Conduit 19 is preferably made up at the surface of a plurality of individual segments which are connected to form the desired continuous passage. To facilitate insertion of slurry conduit 19, the latter is provided with a plug or nose piece at the forward end. Said plug member will permit pipe 19 to be urged along the length of wellbore 11 without digging in or becoming snagged in such manner as to impede its progress. Upon introduction of the pressurized slurry flow to conduit 19 from pump 34, plug 21 will be displaced from the forward end of the conduit, thereby permitting a free flow of the slurry out into the wellbore.
The volume of gravel slurry which is introduced through slurry conduit 19 is dependent on the volume of the wellbore, and the amount of the gravel bed or foundation 22 which is to be placed within the wellbore. The lower gravel bed 22 or foundation will build up to a desired height within bore 11. There it will be capable of supporting the subsequently inserted liner 13.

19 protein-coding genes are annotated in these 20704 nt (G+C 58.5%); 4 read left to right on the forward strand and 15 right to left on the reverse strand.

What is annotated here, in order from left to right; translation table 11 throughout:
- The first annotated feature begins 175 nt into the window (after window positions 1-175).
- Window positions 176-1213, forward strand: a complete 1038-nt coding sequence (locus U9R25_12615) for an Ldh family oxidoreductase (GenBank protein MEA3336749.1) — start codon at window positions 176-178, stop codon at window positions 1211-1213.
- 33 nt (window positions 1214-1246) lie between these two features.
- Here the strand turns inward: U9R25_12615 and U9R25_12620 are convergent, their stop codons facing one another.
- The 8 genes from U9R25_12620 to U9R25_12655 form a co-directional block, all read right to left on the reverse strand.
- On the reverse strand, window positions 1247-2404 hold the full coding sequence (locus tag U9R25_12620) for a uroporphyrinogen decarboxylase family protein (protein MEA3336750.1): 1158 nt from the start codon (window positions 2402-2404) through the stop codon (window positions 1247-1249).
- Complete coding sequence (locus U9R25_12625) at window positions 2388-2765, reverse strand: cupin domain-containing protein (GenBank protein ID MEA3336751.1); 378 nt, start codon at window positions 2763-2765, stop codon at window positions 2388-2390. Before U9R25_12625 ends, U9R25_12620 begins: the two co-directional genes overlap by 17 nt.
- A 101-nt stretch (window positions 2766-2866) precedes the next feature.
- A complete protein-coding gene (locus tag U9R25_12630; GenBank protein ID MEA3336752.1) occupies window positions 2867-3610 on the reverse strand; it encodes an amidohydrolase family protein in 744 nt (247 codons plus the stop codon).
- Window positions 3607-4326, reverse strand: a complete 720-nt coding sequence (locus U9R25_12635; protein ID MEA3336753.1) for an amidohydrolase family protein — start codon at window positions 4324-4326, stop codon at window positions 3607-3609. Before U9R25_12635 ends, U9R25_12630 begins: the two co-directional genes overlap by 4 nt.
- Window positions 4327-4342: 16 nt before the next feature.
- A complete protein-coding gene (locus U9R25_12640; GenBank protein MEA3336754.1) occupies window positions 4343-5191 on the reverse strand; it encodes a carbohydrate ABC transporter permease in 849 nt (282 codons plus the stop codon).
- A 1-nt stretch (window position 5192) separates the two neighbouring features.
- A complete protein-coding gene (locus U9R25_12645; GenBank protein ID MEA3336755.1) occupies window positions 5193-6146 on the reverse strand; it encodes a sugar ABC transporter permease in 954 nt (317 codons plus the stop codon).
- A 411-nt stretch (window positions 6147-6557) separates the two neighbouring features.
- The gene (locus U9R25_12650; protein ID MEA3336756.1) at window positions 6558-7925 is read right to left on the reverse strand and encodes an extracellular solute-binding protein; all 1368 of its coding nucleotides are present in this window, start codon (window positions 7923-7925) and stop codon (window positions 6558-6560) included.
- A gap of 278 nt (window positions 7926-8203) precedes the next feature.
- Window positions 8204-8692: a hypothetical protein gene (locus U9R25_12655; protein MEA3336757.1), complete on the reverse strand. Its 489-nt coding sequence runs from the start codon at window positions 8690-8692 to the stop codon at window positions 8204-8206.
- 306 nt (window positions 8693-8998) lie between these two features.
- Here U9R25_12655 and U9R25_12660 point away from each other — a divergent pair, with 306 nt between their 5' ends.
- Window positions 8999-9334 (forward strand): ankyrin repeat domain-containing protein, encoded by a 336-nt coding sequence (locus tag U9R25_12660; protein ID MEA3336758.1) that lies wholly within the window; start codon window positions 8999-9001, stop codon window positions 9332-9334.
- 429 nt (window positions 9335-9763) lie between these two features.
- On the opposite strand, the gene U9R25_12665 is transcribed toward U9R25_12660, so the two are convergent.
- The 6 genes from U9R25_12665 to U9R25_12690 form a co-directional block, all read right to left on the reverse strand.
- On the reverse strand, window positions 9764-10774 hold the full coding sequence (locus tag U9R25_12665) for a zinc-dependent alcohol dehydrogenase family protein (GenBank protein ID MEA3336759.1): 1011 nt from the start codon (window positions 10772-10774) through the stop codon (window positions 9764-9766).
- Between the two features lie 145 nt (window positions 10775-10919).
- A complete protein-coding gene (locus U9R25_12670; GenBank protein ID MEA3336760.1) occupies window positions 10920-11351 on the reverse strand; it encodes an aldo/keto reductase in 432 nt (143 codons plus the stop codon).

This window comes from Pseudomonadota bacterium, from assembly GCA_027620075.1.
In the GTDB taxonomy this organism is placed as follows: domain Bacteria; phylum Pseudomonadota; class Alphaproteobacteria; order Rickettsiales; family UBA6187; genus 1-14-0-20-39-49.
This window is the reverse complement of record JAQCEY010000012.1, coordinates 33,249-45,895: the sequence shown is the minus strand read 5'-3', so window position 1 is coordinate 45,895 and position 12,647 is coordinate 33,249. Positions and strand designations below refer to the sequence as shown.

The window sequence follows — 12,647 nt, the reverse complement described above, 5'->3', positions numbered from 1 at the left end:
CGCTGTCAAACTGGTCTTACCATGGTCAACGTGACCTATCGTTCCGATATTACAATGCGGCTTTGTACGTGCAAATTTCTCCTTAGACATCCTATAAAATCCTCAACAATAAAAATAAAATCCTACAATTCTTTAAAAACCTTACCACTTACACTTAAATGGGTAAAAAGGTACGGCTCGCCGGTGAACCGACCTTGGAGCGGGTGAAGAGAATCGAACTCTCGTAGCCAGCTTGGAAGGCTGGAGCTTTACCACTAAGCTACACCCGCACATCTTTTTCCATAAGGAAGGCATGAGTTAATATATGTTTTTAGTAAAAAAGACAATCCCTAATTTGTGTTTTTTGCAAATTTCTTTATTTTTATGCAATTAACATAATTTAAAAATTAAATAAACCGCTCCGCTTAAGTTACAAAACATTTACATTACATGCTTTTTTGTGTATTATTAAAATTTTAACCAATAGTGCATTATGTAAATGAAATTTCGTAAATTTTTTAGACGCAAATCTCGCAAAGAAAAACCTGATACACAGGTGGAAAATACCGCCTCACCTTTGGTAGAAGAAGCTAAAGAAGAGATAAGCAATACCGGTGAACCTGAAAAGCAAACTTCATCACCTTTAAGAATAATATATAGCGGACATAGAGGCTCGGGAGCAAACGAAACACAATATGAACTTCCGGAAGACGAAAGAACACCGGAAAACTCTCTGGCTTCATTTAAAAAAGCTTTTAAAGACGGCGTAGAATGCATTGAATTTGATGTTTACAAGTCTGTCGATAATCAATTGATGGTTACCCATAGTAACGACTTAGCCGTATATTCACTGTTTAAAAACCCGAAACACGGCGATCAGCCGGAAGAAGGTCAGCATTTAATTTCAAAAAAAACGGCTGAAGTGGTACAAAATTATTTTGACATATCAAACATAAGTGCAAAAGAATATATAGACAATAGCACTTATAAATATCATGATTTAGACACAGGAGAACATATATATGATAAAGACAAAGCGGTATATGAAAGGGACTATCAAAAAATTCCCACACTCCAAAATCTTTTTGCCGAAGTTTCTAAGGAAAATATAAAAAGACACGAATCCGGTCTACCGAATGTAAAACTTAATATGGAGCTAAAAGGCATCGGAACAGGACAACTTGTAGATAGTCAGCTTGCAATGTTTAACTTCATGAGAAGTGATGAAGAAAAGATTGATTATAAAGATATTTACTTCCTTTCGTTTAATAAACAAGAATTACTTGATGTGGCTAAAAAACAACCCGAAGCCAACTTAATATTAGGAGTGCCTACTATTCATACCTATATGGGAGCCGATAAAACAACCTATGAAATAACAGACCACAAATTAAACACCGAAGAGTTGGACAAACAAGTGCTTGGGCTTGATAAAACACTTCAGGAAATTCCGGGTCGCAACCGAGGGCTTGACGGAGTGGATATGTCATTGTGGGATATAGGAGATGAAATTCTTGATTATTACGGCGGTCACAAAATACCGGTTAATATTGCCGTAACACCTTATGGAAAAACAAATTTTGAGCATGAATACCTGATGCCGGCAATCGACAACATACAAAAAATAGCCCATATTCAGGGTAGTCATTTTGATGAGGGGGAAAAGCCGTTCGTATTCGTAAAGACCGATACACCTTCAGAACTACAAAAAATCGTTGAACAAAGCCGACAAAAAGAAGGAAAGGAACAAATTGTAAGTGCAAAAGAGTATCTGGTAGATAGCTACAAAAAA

As the slurry discharges, conduit 19 is concurrently withdrawn from the wellbore. The rate of conduit withdrawal from wellbore 11 is contingent on the amount of gravel being deposited. Thus, bed 22 will be progressively laid at the proper height to position liner 13 as desired.
Referring to FIGS. 3 and 6, to facilitate formation of the ultimately laid gravel bed 22, the forward end of slurry conduit 19 can be supplemented with a slide member 24. The latter engages and positions the discharge or forward end of conduit 19 at a desired height within the wellbore, and angled with respect to the wellbore to build up the bed. The latter is preferably built up to a height that will position liner 13 adjacent to the wellbore upper wall.
Slide 24 in one embodiment can include an elongated skid 27 which fixedly engages conduit 19 at a clamp 26. The skid forward end includes an upright column 28 having a second clamp 29 which removably engages the conduit 19 forward end at a proper angle to discharge the slurry.